While the D.I.Y. ethic and aesthetic is a wonderful thing, it can only take you so far. Unless you are fortunate enough to have a band whose members also happen to be professional publicists, agents, booking agents, or any of the other people whose services will prove invaluable to your career, there will come a point when you will have to invest some money into your band if you actually want to be a professional musician.
I love musicians and firmly believe that music is the most important thing in the world. Musicians are left-brained people who want to create. They are compelled to get the thoughts, ideas, and feelings out of their heads and are fortunate enough with the ability to manifest these inhibitions, musically, in ways that many of us can relate to and enjoy. This, of course, is a wonderful thing, except many musicians don’t realize that they are very central to an economy whose success relies on the music that they produce. For many artists, they simply don’t understand that there comes a time when you have to spend money on your career. For many people, it simply comes down to grasping the learning curve. This is the case with any profession; as you advance, you will tend to learn new things, make a zillion mistakes, and come through all the better for it in the end. The problem with many artists is that they develop a sort of stagnation in their mentality. That stagnation will not only limit creativity, it will also limit the potential of the band itself, instead of promoting the experimentation and growth of their sound.
When a band finds themselves to have reached a stage where their single has generated a bit of buzz, or they are consistently selling out at local venues, it may be time to have a band meeting about hiring someone to help with publicity to assist the band in moving in a progressive direction. I am constantly approached by musicians for advice about getting over any proverbial humps that they may find themselves stuck on after having attained a certain level of success. I always tell them the same thing; hire a publicist or a marketing firm. In turn, I’m always told the same thing in response: “I/we can’t afford it.” Let’s break this down for a moment. Think about how much money is spent on gear and equipment, traveling to gigs, merch, studio time, pressing CDs, and the time the band spent working on all of these aspects. That is a lot of money, as well as a lot of time spent. Clearly money is being invested in the music, right? If upwards of thousands of dollars, literally, have been spent to get the band to where it’s at now, it almost makes sense to think that after such great investments of time and money, artists would be willing to hire sky writers to spread the word about their work, but this doesn’t seem to be the case.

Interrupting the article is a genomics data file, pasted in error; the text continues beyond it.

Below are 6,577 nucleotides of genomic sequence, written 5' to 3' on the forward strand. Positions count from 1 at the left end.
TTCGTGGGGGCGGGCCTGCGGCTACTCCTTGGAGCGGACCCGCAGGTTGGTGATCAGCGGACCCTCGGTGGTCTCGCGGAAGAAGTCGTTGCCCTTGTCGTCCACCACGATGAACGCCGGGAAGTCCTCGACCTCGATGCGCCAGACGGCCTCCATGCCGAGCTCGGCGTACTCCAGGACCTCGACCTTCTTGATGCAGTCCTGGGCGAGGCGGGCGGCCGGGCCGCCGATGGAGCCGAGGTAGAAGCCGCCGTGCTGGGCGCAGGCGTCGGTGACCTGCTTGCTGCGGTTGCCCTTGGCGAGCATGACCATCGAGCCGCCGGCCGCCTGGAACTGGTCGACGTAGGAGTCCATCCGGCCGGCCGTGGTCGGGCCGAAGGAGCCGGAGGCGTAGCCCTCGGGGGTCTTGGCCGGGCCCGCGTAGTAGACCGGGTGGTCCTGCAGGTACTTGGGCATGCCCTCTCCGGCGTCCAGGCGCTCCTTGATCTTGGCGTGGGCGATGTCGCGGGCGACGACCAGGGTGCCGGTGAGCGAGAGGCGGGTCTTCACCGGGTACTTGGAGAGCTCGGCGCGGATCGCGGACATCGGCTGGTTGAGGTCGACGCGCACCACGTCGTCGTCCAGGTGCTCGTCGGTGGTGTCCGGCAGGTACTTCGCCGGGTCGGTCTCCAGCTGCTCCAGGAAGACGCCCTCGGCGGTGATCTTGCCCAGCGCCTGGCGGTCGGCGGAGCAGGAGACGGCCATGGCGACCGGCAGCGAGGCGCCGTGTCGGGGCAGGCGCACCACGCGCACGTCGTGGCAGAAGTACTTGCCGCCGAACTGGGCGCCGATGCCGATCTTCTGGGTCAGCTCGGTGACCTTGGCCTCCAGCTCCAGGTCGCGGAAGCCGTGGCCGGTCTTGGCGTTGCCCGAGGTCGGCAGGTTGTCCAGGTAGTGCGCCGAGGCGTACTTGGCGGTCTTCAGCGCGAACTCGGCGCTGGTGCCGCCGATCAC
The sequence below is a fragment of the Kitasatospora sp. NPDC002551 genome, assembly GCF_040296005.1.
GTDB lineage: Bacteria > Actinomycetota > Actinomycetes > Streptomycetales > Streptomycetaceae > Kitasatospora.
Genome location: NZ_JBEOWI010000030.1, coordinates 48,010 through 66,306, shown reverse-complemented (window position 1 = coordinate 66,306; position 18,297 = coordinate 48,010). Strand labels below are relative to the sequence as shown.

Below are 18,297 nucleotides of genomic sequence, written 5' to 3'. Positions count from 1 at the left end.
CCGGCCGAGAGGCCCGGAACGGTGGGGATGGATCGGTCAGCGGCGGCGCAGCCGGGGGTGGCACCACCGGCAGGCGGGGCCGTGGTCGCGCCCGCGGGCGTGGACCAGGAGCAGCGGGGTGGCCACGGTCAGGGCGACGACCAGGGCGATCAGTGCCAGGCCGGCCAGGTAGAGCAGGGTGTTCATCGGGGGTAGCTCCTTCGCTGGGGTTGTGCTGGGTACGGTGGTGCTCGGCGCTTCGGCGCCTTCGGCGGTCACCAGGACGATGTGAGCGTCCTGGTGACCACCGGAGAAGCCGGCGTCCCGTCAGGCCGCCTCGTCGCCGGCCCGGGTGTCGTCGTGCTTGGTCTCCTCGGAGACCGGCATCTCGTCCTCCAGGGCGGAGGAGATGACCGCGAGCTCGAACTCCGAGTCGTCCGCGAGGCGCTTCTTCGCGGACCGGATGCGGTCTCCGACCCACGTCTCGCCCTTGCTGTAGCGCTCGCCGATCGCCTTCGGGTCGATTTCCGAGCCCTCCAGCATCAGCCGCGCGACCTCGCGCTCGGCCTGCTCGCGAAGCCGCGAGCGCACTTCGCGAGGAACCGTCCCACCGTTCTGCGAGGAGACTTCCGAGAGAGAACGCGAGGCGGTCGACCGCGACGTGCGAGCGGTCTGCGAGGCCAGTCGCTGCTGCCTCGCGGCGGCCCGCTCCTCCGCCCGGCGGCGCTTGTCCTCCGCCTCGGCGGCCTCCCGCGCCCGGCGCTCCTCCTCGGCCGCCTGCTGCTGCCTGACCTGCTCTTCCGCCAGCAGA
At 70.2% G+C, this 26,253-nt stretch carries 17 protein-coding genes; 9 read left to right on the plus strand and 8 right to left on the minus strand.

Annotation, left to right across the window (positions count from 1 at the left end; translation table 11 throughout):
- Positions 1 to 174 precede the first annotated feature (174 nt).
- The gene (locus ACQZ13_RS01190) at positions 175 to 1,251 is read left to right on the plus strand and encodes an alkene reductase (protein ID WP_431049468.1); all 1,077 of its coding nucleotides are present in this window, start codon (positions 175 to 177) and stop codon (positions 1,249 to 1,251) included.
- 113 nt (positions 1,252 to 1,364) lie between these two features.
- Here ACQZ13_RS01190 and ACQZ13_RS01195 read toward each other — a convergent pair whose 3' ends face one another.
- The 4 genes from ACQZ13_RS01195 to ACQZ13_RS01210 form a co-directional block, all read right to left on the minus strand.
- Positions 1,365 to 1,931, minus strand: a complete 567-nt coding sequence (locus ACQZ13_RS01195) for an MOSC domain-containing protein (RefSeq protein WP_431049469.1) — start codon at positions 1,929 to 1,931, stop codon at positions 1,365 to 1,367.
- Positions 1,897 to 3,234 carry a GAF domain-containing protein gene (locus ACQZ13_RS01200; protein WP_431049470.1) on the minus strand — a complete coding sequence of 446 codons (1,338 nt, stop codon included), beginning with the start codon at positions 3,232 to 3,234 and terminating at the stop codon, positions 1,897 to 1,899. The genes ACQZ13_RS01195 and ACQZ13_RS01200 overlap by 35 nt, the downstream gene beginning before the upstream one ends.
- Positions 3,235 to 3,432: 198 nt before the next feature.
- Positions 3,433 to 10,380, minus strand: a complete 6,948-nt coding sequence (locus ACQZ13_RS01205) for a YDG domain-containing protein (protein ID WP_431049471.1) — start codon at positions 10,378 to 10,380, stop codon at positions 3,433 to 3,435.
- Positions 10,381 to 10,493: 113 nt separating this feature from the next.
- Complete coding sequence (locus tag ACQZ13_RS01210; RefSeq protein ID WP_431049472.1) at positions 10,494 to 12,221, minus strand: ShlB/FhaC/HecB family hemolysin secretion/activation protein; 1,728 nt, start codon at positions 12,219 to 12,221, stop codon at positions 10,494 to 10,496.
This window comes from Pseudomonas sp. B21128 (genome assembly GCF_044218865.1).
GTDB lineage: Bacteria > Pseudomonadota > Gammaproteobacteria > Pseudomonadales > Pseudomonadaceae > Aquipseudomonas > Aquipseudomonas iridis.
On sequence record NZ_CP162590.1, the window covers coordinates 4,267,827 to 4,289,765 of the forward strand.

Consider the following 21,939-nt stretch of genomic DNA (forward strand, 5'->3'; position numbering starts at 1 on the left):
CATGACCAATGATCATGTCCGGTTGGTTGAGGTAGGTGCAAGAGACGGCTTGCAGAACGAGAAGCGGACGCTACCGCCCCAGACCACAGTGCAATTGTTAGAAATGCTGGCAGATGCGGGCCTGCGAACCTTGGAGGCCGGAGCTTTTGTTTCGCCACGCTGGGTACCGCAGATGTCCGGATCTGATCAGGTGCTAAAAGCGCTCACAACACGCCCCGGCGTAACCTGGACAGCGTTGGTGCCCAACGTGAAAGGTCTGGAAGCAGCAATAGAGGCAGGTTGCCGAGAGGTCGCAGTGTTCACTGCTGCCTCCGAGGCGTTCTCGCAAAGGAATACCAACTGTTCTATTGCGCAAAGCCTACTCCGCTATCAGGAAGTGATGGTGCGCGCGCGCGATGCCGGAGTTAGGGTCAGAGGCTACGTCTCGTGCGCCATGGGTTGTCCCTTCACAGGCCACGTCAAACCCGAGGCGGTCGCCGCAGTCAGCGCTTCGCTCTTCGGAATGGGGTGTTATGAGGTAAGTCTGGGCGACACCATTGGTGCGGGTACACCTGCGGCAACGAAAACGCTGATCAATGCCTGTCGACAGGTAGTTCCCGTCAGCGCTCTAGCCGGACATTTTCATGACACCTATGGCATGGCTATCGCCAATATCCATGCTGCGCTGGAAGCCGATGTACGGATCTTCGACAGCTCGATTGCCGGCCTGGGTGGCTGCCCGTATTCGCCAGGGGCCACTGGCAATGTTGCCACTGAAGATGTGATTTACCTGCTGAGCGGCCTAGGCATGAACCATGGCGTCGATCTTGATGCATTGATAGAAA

You needn’t hire a Madison Avenue advertising agency and spend hundreds of thousands of dollars on some elaborate campaign. There are more publicity, PR, and marketing firms that cater to the music industry than one can count on hands and feet. The wonderful thing about this is that there are many people who can help you determine the best course of action, and some are accessible at a budget you may more comfortable with. No one is suggesting any band members go without food and instead pay to have a press release written. A large misconception that artists seem to have is that they need to keep a high-priced agency on retainer, and that simply is not the case. While it’s certainly an option, if that’s what is needed, for most who work as professional musicians, a “pay as you go” option with a person or agency will work just fine. Look around online and talk to colleagues about who they’ve worked with for marketing and promotion. Most of the time you can meet with people for consultations to mutually determine the best courses of action that will meet your needs. Remember, you aren’t just paying for the time of person with whom you’re working. You’re also paying for their creativity and, most importantly, their network of contacts. Even if you pay for a one time service and it’s something as simple as a press release, that marketing agent or publicist will have access to people in the media and the industry that you simply have not acquired yet. They are also being paid to dedicate their time, talent, and resources to you. While they’re doing that, you can work on new material, get more practice in, or even have a moment of downtime. If you have spent the money to record an album, paying someone to send out press releases or get some radio interviews seems like a logical next step.
Led Zeppelin never released a commercial single and were ‘indie’ before anyone else knew what it meant. Despite that, everyone knows a handful of their songs, whether they like them or not. They’re one of the most legendary bands in the history of music, and there is a very good reason for that; Peter Grant. Their manager, the aforementioned Mr. Grant, knew the importance of marketing the band the right way and promoting them in the right places. He had absolute control over everything Led Zeppelin did, but knew the importance of spending the time and money the right way to make it back, tenfold.
Not every band is going to be Led Zeppelin, however, that ethos should apply to everyone. Realizing that, at some times, it will be in your best interest to outsource creativity will only work to your advantage and expose you to a larger audience. After investing countless dollars on the fun things, like drums, guitars, and recording, it makes little sense to become cheap when it comes time to promoting your career. You’d never let a PR agent handle the guitar parts on your record; so, why let a guitar player handle the PR for your album?